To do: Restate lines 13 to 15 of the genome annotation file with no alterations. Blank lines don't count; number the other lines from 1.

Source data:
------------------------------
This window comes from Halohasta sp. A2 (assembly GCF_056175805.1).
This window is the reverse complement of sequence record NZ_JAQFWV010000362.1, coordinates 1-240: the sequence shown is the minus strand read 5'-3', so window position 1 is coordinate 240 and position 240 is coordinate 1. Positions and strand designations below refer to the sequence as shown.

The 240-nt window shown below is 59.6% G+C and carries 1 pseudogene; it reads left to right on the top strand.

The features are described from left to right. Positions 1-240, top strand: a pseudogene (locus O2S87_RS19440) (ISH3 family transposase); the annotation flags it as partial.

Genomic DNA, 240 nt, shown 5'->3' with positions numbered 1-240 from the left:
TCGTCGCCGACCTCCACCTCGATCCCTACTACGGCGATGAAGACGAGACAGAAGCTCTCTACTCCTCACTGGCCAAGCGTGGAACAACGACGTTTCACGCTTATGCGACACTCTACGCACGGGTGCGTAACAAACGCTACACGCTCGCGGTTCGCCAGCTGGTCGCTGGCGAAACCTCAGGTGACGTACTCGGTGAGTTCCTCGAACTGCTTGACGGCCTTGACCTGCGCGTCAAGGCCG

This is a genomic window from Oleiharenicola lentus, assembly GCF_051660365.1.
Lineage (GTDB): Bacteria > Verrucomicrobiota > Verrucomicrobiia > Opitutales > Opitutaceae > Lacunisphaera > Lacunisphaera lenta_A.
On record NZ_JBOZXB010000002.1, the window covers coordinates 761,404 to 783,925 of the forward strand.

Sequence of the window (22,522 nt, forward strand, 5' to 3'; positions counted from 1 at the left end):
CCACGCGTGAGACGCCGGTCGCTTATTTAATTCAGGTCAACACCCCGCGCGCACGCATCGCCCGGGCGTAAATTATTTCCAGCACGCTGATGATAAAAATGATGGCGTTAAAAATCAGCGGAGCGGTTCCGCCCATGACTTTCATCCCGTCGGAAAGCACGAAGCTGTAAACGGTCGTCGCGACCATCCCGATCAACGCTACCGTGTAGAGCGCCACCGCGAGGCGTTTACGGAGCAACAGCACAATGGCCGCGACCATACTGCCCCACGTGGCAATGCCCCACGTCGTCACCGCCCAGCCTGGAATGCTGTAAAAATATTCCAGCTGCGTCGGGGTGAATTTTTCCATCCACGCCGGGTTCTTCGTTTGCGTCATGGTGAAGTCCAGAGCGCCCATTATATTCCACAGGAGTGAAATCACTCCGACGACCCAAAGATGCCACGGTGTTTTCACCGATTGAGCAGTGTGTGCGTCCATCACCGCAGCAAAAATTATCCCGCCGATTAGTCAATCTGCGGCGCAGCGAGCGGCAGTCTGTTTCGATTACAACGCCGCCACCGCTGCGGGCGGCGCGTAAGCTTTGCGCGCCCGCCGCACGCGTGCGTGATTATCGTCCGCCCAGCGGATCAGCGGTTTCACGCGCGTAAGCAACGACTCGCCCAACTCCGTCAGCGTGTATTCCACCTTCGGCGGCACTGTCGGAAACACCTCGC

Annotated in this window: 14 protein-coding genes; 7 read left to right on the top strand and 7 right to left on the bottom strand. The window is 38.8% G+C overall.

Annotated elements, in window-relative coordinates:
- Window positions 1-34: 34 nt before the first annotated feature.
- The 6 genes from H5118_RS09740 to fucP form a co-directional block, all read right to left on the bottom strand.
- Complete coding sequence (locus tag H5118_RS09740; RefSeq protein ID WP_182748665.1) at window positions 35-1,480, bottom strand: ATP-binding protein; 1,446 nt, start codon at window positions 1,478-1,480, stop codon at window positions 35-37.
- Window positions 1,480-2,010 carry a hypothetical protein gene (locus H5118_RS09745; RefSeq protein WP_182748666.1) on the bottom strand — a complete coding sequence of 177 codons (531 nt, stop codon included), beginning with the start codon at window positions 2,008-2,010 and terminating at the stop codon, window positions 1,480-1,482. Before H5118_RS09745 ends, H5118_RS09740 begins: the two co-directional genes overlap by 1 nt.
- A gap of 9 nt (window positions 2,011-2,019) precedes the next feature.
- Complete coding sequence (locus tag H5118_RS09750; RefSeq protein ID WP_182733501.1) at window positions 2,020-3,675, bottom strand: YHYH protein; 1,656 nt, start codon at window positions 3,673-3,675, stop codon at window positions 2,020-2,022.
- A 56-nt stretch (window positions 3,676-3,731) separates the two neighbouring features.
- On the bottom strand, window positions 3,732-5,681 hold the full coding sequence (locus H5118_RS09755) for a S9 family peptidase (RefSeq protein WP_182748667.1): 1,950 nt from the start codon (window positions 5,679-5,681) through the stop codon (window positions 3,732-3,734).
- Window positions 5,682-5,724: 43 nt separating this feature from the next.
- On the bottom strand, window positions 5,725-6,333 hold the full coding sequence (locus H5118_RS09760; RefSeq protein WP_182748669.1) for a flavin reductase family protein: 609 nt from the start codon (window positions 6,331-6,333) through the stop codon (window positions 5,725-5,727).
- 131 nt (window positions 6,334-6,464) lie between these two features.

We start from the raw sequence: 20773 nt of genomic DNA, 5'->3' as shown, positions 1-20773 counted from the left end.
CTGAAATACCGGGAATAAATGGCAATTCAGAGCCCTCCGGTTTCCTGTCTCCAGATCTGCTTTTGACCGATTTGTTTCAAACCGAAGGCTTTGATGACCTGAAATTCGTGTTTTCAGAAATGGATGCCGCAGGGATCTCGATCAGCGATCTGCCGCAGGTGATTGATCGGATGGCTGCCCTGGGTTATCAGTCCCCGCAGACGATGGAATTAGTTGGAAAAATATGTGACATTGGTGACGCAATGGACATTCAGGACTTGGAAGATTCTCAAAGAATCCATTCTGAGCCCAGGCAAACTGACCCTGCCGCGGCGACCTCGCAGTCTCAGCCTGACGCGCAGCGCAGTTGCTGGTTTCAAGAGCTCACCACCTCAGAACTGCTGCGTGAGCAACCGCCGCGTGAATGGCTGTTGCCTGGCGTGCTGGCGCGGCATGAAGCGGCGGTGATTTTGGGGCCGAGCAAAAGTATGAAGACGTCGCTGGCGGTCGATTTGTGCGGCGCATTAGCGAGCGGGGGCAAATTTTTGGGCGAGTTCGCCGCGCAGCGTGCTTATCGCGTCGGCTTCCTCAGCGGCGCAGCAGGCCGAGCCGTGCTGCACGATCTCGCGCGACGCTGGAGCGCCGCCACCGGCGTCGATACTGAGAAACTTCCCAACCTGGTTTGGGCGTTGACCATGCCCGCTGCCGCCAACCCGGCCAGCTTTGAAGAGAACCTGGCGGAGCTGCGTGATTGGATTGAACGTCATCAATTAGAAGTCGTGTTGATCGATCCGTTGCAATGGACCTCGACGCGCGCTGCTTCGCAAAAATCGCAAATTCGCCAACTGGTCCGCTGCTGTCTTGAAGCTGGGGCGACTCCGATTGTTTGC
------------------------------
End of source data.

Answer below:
Annotated elements, in window-relative coordinates:
- Window positions 1-34: 34 nt before the first annotated feature.
- The 6 genes from H5118_RS09740 to fucP form a co-directional block, all read right to left on the bottom strand.